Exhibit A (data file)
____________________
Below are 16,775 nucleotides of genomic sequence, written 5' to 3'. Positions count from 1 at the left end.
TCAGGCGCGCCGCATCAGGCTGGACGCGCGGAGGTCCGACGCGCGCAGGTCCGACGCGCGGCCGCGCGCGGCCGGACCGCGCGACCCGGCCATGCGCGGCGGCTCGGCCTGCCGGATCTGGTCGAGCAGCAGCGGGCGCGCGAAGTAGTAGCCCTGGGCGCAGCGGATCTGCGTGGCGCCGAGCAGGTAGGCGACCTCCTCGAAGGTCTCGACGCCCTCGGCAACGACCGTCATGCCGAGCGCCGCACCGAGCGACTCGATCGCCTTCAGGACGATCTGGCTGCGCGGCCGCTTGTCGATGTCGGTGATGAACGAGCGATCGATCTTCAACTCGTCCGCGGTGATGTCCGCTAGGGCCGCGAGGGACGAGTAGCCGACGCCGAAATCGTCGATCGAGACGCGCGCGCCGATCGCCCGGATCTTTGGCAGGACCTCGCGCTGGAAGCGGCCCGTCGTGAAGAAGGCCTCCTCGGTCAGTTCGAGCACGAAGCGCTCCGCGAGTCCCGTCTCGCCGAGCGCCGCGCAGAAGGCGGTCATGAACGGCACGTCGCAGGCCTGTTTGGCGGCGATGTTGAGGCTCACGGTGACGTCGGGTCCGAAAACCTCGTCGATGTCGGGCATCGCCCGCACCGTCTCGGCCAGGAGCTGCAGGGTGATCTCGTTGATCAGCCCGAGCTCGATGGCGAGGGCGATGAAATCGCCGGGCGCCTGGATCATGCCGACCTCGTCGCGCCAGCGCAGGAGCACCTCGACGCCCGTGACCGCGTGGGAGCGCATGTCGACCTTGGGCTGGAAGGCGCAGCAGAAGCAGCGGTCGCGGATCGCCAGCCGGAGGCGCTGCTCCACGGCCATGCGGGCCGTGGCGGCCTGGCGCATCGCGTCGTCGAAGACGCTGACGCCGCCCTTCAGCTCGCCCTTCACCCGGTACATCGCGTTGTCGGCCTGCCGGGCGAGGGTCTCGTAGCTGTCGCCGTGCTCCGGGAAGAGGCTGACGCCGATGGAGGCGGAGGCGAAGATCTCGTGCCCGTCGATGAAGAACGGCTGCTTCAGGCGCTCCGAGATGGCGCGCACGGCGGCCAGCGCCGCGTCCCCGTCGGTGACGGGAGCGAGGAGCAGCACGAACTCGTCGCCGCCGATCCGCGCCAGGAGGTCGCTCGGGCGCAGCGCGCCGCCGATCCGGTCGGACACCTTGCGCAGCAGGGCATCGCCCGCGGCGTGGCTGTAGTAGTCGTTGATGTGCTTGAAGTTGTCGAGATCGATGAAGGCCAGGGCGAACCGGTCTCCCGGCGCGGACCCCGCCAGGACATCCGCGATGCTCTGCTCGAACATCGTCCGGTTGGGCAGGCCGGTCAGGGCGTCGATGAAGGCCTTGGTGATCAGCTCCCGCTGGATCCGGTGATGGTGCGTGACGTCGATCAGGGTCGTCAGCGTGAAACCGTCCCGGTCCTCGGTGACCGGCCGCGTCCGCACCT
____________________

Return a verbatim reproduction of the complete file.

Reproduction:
Below are 16,775 nucleotides of genomic sequence, written 5' to 3'. Positions count from 1 at the left end.
TCAGGCGCGCCGCATCAGGCTGGACGCGCGGAGGTCCGACGCGCGCAGGTCCGACGCGCGGCCGCGCGCGGCCGGACCGCGCGACCCGGCCATGCGCGGCGGCTCGGCCTGCCGGATCTGGTCGAGCAGCAGCGGGCGCGCGAAGTAGTAGCCCTGGGCGCAGCGGATCTGCGTGGCGCCGAGCAGGTAGGCGACCTCCTCGAAGGTCTCGACGCCCTCGGCAACGACCGTCATGCCGAGCGCCGCACCGAGCGACTCGATCGCCTTCAGGACGATCTGGCTGCGCGGCCGCTTGTCGATGTCGGTGATGAACGAGCGATCGATCTTCAACTCGTCCGCGGTGATGTCCGCTAGGGCCGCGAGGGACGAGTAGCCGACGCCGAAATCGTCGATCGAGACGCGCGCGCCGATCGCCCGGATCTTTGGCAGGACCTCGCGCTGGAAGCGGCCCGTCGTGAAGAAGGCCTCCTCGGTCAGTTCGAGCACGAAGCGCTCCGCGAGTCCCGTCTCGCCGAGCGCCGCGCAGAAGGCGGTCATGAACGGCACGTCGCAGGCCTGTTTGGCGGCGATGTTGAGGCTCACGGTGACGTCGGGTCCGAAAACCTCGTCGATGTCGGGCATCGCCCGCACCGTCTCGGCCAGGAGCTGCAGGGTGATCTCGTTGATCAGCCCGAGCTCGATGGCGAGGGCGATGAAATCGCCGGGCGCCTGGATCATGCCGACCTCGTCGCGCCAGCGCAGGAGCACCTCGACGCCCGTGACCGCGTGGGAGCGCATGTCGACCTTGGGCTGGAAGGCGCAGCAGAAGCAGCGGTCGCGGATCGCCAGCCGGAGGCGCTGCTCCACGGCCATGCGGGCCGTGGCGGCCTGGCGCATCGCGTCGTCGAAGACGCTGACGCCGCCCTTCAGCTCGCCCTTCACCCGGTACATCGCGTTGTCGGCCTGCCGGGCGAGGGTCTCGTAGCTGTCGCCGTGCTCCGGGAAGAGGCTGACGCCGATGGAGGCGGAGGCGAAGATCTCGTGCCCGTCGATGAAGAACGGCTGCTTCAGGCGCTCCGAGATGGCGCGCACGGCGGCCAGCGCCGCGTCCCCGTCGGTGACGGGAGCGAGGAGCAGCACGAACTCGTCGCCGCCGATCCGCGCCAGGAGGTCGCTCGGGCGCAGCGCGCCGCCGATCCGGTCGGACACCTTGCGCAGCAGGGCATCGCCCGCGGCGTGGCTGTAGTAGTCGTTGATGTGCTTGAAGTTGTCGAGATCGATGAAGGCCAGGGCGAACCGGTCTCCCGGCGCGGACCCCGCCAGGACATCCGCGATGCTCTGCTCGAACATCGTCCGGTTGGGCAGGCCGGTCAGGGCGTCGATGAAGGCCTTGGTGATCAGCTCCCGCTGGATCCGGTGATGGTGCGTGACGTCGATCAGGGTCGTCAGCGTGAAACCGTCCCGGTCCTCGGTGACCGGCCGCGTCCGCACCT